"Many of the United States greatest allies are repulsed by the United States' use of EIT's"
-I disagree with this statement. Unless my opponent backs this up with a source, this point is void.

"This is because "enhanced interrogation" is torture."
-I disagree with this statement as well. The U.S. Department of Justice Office of Legal Counsel has released numerous memos and legal documents saying that the EIT's being used are completely legal.

"On May 19, 2006, the UN Committee against Torture issued a report stating the U.S. should stop, what it concludes, is "ill-treatment" of detainees, since such treatment violates international law"
-The US Department of Justice Memo, dated March 14, 2003, justifying enhanced interrogation techniques states, "...we examine the applicability of customary international law. We conclude that as an expression of state practice, customary international law cannot impose a standard that differs from U.S. obligations under CAT, a recent multilateral treaty on the same subject. In any event, our previous opinions make clear that customary international law is not federal law and that the President is free to override it at his discretion." (2)

"Not only do EIT's, as a form of torture, go against international law, but they violate United States constitutional law...EIT's violate due process."
-The same Memo as above says, "we conclude that the Fifth and Eighth Amendments, as interpreted by the Supreme Court, do not extend to alien enemy combatants held abroad. In Part IT, we examine federal criminal law. We explain that several canons of construction apply here. Those canons of construction indicate that federal criminal laws of general applicability do not apply to properly authorized interrogations of enemy combatants, undertaken by military personnel in the course of an armed conflict. Such criminal statutes, if they were misconstrued to apply to the interrogation of enemy combatants, would conflict with the Constitution's. grant of the Commander in Chiefpower solely to the President." (2)

"Terrorists are not a "different kind" of enemy. Letter from General John Vessey..."
-General John Vessey clearly states himself, "I continue to read and hear that we are facing a ‘different enemy' in the war on terror; no matter how true that may be." Vessey says himself that we are facing a 'different enemy in the war on terror'. He is simply states that "inhumanity and cruelty are not new to warfare nor to enemies we have faced in the past." The only argument he is trying to make is that terrorists are just as smart and tactful as organized armies.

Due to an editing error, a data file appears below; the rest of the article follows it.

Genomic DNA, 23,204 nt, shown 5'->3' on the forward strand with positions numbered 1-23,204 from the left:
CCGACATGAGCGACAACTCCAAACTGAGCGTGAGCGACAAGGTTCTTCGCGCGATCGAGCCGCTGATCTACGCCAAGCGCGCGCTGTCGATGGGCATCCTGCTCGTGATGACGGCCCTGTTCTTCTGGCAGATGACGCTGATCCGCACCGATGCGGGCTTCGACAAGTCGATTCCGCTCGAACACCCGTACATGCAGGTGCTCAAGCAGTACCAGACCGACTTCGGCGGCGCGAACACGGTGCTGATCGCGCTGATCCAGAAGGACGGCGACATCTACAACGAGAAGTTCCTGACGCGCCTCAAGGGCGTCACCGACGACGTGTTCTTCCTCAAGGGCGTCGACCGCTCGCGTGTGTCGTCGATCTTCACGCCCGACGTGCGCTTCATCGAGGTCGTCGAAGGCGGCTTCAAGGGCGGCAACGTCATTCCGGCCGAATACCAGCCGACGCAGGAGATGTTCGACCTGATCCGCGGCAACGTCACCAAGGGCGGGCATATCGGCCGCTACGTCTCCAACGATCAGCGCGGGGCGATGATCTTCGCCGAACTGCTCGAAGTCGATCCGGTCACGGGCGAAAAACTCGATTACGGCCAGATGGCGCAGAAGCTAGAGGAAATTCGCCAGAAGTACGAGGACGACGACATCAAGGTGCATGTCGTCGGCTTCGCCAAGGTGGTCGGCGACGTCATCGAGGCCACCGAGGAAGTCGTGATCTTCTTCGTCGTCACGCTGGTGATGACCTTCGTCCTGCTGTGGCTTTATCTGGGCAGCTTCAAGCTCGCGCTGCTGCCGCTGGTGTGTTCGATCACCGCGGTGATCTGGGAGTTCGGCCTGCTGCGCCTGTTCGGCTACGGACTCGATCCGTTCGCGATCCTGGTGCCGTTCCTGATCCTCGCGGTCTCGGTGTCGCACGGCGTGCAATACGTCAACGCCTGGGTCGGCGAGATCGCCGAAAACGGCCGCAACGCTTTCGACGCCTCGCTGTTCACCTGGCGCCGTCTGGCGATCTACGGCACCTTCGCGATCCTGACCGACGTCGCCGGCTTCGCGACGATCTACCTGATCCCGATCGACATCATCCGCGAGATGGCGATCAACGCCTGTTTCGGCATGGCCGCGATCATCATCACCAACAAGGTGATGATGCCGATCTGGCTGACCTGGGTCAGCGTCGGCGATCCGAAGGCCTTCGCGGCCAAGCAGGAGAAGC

A September 13, 2006 Letter from General Colin Powell to Senator McCain on the subject of enhanced interrogations(4): "The world is beginning to doubt the moral basis of our fight against terrorism. To redefine Common Article 3 would add to those doubts. Furthermore it would put our own troops at risk."
-I am not debating with you on the moral basis of our fight against terrorism (as you stated yourself at the beginning of the debate), so the first two sentences are void. Colin Powell in no way backs up his statement that, "it would put our own troops at risk" so that sentence is void.

"Defenders of aggressive methods claim that the only good question is whether useful intelligence was collected. Just as important, however, is whether bad intelligence has been collected. If these interrogations produced bad intelligence, leading the U.S. astray and diverting resources, then these methods are worse than inefficient; they undermine our national security. In the case of Ibn al-Shaykh al-Libi, who described to his Egyptian captors a false link between Saddam and al-Qaeda in order to avoid torture. Torture arguably contributed to the creation of a false premise that led to an unnecessary war, which distracted Americans from locating and destroying the real threat in Afghanistan."